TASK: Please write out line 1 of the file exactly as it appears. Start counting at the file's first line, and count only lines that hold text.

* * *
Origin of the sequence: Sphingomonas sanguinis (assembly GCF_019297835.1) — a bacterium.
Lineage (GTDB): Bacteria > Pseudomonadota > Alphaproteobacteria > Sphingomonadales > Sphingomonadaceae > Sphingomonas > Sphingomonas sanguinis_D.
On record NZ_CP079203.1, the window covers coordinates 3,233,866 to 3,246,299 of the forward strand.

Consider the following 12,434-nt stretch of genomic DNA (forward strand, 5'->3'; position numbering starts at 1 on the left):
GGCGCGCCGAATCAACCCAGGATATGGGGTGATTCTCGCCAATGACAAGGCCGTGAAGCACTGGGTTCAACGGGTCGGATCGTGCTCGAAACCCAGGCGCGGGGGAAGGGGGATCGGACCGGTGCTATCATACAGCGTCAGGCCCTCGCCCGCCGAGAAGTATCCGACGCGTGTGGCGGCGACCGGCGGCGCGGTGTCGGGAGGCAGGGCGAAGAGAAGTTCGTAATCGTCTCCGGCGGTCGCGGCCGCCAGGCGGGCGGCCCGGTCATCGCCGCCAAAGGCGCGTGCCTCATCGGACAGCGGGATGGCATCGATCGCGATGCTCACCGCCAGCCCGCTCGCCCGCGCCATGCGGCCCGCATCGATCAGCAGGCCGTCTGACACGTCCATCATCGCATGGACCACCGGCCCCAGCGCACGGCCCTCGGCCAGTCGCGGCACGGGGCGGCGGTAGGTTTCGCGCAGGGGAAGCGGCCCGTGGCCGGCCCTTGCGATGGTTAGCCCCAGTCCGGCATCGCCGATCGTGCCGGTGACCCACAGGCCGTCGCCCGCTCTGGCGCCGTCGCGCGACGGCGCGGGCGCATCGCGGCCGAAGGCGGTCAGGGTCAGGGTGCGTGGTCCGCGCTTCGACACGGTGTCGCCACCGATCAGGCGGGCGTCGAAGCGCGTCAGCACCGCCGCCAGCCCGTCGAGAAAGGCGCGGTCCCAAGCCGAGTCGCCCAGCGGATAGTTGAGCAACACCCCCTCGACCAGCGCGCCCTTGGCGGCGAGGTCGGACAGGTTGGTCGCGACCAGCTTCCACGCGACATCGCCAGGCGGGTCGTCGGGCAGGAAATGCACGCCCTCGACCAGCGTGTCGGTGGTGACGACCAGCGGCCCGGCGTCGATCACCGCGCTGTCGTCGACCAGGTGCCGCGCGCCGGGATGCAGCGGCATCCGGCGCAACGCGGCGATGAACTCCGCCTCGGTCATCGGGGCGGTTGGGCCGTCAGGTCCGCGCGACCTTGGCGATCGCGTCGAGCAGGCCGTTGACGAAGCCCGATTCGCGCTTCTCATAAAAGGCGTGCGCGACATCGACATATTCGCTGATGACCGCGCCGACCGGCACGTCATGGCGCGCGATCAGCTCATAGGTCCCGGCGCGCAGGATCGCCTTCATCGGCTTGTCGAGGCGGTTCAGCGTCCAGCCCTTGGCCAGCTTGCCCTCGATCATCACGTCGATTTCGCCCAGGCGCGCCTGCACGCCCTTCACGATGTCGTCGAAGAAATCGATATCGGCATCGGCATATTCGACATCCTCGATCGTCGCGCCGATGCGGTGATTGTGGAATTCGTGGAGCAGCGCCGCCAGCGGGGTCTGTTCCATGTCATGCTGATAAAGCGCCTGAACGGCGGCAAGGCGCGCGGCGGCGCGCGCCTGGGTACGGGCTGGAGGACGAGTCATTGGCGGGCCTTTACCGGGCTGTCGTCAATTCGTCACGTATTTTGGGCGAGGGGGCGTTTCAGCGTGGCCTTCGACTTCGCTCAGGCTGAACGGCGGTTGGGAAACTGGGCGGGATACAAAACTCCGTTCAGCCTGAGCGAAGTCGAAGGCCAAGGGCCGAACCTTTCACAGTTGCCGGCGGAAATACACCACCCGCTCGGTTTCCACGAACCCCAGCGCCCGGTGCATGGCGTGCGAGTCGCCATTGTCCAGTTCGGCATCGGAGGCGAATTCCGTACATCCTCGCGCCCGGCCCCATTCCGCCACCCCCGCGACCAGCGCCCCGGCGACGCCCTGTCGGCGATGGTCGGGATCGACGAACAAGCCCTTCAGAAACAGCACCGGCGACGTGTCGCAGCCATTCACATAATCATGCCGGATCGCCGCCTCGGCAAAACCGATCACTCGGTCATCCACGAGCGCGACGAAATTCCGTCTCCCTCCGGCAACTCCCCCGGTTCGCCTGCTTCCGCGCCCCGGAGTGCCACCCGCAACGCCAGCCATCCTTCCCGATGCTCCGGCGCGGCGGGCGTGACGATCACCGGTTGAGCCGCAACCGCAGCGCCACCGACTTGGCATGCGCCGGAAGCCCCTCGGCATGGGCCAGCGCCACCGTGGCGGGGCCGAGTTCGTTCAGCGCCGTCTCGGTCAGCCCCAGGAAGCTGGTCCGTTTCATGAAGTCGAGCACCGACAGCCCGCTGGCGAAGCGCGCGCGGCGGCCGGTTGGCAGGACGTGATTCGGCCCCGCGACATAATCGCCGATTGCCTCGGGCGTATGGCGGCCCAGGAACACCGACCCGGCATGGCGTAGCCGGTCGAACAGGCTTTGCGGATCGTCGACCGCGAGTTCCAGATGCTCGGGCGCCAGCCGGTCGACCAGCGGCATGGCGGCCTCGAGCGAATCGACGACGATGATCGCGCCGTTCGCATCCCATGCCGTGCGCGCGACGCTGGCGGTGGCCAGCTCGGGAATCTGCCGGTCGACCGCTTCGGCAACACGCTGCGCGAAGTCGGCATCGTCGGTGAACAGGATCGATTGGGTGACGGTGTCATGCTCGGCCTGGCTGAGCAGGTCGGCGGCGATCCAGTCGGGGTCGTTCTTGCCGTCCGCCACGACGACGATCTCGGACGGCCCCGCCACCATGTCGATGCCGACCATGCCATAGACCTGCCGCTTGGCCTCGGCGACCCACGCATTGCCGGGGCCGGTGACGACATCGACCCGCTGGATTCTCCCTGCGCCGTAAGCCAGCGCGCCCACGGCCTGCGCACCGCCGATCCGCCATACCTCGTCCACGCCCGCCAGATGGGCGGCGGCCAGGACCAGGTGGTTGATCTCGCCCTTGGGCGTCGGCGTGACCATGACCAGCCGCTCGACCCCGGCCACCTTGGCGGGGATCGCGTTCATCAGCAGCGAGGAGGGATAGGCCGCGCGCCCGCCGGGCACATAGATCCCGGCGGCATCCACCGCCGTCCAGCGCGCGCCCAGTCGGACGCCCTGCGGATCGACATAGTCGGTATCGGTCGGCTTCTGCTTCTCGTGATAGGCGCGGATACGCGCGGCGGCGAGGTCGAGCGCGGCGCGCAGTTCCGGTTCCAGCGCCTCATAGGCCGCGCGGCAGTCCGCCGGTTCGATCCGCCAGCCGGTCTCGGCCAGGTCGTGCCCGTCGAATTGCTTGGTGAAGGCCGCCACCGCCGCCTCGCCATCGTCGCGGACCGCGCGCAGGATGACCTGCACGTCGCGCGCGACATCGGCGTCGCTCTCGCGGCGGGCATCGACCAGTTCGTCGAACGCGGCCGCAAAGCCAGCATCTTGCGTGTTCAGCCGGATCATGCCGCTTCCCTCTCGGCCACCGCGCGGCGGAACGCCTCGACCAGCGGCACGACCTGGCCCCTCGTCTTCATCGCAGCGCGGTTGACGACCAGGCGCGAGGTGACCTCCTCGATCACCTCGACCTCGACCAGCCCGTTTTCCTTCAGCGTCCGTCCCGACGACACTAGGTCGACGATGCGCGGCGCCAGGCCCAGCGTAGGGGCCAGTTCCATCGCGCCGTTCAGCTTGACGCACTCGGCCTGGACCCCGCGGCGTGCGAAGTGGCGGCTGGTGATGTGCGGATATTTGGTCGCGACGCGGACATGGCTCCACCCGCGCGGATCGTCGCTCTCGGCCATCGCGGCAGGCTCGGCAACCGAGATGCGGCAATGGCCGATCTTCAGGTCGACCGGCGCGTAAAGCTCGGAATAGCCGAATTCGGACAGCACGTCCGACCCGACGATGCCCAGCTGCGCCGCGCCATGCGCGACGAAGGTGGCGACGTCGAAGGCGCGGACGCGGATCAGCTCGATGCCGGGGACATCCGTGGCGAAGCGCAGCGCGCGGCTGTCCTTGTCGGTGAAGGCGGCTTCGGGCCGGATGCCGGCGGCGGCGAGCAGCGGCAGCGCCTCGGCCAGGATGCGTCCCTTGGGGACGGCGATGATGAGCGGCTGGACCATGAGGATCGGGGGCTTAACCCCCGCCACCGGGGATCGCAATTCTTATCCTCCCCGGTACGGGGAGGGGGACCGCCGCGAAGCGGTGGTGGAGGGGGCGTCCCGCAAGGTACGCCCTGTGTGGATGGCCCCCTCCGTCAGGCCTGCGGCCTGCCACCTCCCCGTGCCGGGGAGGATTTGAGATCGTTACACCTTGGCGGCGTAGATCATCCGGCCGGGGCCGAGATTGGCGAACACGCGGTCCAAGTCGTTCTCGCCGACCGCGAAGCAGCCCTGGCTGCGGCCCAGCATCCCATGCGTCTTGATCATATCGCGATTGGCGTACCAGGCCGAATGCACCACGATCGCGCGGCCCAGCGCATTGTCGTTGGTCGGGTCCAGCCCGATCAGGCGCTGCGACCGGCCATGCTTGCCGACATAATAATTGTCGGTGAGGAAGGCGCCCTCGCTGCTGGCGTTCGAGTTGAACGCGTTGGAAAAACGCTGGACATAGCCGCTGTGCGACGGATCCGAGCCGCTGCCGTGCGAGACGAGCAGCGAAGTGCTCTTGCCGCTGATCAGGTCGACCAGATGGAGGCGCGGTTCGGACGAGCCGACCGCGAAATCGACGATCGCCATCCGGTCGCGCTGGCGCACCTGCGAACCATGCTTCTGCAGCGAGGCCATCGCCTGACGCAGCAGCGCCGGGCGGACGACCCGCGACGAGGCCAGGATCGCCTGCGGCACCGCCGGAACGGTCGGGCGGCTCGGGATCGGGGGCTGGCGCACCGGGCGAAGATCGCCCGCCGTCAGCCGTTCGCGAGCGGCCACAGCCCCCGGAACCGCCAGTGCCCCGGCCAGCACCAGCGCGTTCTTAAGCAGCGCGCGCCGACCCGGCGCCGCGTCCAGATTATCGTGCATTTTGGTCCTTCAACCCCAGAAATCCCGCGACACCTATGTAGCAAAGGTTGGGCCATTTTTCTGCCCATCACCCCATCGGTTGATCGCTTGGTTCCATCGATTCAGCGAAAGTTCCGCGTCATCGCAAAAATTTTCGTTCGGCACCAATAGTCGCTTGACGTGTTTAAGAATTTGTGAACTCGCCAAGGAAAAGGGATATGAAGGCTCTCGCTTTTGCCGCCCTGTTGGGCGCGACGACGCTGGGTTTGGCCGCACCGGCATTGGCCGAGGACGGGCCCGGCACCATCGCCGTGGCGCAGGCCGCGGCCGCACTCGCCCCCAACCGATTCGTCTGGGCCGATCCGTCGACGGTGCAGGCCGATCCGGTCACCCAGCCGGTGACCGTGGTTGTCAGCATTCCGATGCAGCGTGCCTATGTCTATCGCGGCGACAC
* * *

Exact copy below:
Origin of the sequence: Sphingomonas sanguinis (assembly GCF_019297835.1) — a bacterium.